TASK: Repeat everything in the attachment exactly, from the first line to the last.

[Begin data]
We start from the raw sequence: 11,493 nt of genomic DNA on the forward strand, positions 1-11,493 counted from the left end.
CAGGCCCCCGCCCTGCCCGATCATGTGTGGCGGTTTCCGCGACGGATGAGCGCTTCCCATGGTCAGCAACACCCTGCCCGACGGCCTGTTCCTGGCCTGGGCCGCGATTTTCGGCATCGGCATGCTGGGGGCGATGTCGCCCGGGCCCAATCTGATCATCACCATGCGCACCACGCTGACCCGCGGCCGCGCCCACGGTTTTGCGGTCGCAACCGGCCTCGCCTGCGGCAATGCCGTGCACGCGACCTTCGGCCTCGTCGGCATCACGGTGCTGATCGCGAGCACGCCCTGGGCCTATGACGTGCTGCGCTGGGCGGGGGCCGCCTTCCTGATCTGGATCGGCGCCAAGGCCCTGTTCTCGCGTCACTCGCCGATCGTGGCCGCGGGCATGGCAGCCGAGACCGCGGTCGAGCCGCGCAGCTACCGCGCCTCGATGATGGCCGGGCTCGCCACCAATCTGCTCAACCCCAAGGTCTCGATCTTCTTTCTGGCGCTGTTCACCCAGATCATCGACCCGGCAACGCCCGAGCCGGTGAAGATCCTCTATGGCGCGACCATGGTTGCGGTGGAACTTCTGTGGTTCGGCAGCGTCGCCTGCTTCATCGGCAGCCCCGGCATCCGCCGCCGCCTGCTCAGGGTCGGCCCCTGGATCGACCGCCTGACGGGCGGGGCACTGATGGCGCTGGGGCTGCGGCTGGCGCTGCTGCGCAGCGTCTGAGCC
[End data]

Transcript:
We start from the raw sequence: 11,493 nt of genomic DNA on the forward strand, positions 1-11,493 counted from the left end.
CAGGCCCCCGCCCTGCCCGATCATGTGTGGCGGTTTCCGCGACGGATGAGCGCTTCCCATGGTCAGCAACACCCTGCCCGACGGCCTGTTCCTGGCCTGGGCCGCGATTTTCGGCATCGGCATGCTGGGGGCGATGTCGCCCGGGCCCAATCTGATCATCACCATGCGCACCACGCTGACCCGCGGCCGCGCCCACGGTTTTGCGGTCGCAACCGGCCTCGCCTGCGGCAATGCCGTGCACGCGACCTTCGGCCTCGTCGGCATCACGGTGCTGATCGCGAGCACGCCCTGGGCCTATGACGTGCTGCGCTGGGCGGGGGCCGCCTTCCTGATCTGGATCGGCGCCAAGGCCCTGTTCTCGCGTCACTCGCCGATCGTGGCCGCGGGCATGGCAGCCGAGACCGCGGTCGAGCCGCGCAGCTACCGCGCCTCGATGATGGCCGGGCTCGCCACCAATCTGCTCAACCCCAAGGTCTCGATCTTCTTTCTGGCGCTGTTCACCCAGATCATCGACCCGGCAACGCCCGAGCCGGTGAAGATCCTCTATGGCGCGACCATGGTTGCGGTGGAACTTCTGTGGTTCGGCAGCGTCGCCTGCTTCATCGGCAGCCCCGGCATCCGCCGCCGCCTGCTCAGGGTCGGCCCCTGGATCGACCGCCTGACGGGCGGGGCACTGATGGCGCTGGGGCTGCGGCTGGCGCTGCTGCGCAGCGTCTGAGCC